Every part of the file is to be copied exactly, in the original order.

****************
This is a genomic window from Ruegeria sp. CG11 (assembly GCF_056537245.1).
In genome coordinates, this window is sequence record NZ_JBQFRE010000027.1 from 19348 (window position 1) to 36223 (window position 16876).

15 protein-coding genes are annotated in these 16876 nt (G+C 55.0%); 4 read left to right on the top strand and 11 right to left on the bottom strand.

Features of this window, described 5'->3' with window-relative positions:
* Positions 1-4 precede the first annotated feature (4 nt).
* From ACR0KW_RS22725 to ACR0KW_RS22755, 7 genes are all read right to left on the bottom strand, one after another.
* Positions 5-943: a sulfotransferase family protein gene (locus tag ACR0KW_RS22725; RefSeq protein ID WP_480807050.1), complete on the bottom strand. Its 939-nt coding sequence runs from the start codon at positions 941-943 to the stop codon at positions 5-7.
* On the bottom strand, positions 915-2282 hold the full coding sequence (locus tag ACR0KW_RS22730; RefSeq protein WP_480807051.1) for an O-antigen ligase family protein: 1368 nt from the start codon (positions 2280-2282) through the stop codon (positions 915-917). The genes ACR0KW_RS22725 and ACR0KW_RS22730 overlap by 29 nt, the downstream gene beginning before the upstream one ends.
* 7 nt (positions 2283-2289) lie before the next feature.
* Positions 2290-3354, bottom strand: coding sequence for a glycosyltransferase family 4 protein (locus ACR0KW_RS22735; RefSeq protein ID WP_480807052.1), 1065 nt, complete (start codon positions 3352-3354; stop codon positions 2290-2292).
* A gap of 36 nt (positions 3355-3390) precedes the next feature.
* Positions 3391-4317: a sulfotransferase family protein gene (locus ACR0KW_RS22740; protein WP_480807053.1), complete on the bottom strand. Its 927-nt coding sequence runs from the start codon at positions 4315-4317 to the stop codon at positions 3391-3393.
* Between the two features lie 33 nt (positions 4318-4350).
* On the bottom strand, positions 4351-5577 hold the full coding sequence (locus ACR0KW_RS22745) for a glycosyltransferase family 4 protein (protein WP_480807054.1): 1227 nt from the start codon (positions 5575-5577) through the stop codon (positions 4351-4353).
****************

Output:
This is a genomic window from Ruegeria sp. CG11 (assembly GCF_056537245.1).
In genome coordinates, this window is sequence record NZ_JBQFRE010000027.1 from 19348 (window position 1) to 36223 (window position 16876).

15 protein-coding genes are annotated in these 16876 nt (G+C 55.0%); 4 read left to right on the top strand and 11 right to left on the bottom strand.

Features of this window, described 5'->3' with window-relative positions:
* Positions 1-4 precede the first annotated feature (4 nt).
* From ACR0KW_RS22725 to ACR0KW_RS22755, 7 genes are all read right to left on the bottom strand, one after another.
* Positions 5-943: a sulfotransferase family protein gene (locus tag ACR0KW_RS22725; RefSeq protein ID WP_480807050.1), complete on the bottom strand. Its 939-nt coding sequence runs from the start codon at positions 941-943 to the stop codon at positions 5-7.
* On the bottom strand, positions 915-2282 hold the full coding sequence (locus tag ACR0KW_RS22730; RefSeq protein WP_480807051.1) for an O-antigen ligase family protein: 1368 nt from the start codon (positions 2280-2282) through the stop codon (positions 915-917). The genes ACR0KW_RS22725 and ACR0KW_RS22730 overlap by 29 nt, the downstream gene beginning before the upstream one ends.
* 7 nt (positions 2283-2289) lie before the next feature.
* Positions 2290-3354, bottom strand: coding sequence for a glycosyltransferase family 4 protein (locus ACR0KW_RS22735; RefSeq protein ID WP_480807052.1), 1065 nt, complete (start codon positions 3352-3354; stop codon positions 2290-2292).
* A gap of 36 nt (positions 3355-3390) precedes the next feature.
* Positions 3391-4317: a sulfotransferase family protein gene (locus ACR0KW_RS22740; protein WP_480807053.1), complete on the bottom strand. Its 927-nt coding sequence runs from the start codon at positions 4315-4317 to the stop codon at positions 3391-3393.
* Between the two features lie 33 nt (positions 4318-4350).
* On the bottom strand, positions 4351-5577 hold the full coding sequence (locus ACR0KW_RS22745) for a glycosyltransferase family 4 protein (protein WP_480807054.1): 1227 nt from the start codon (positions 5575-5577) through the stop codon (positions 4351-4353).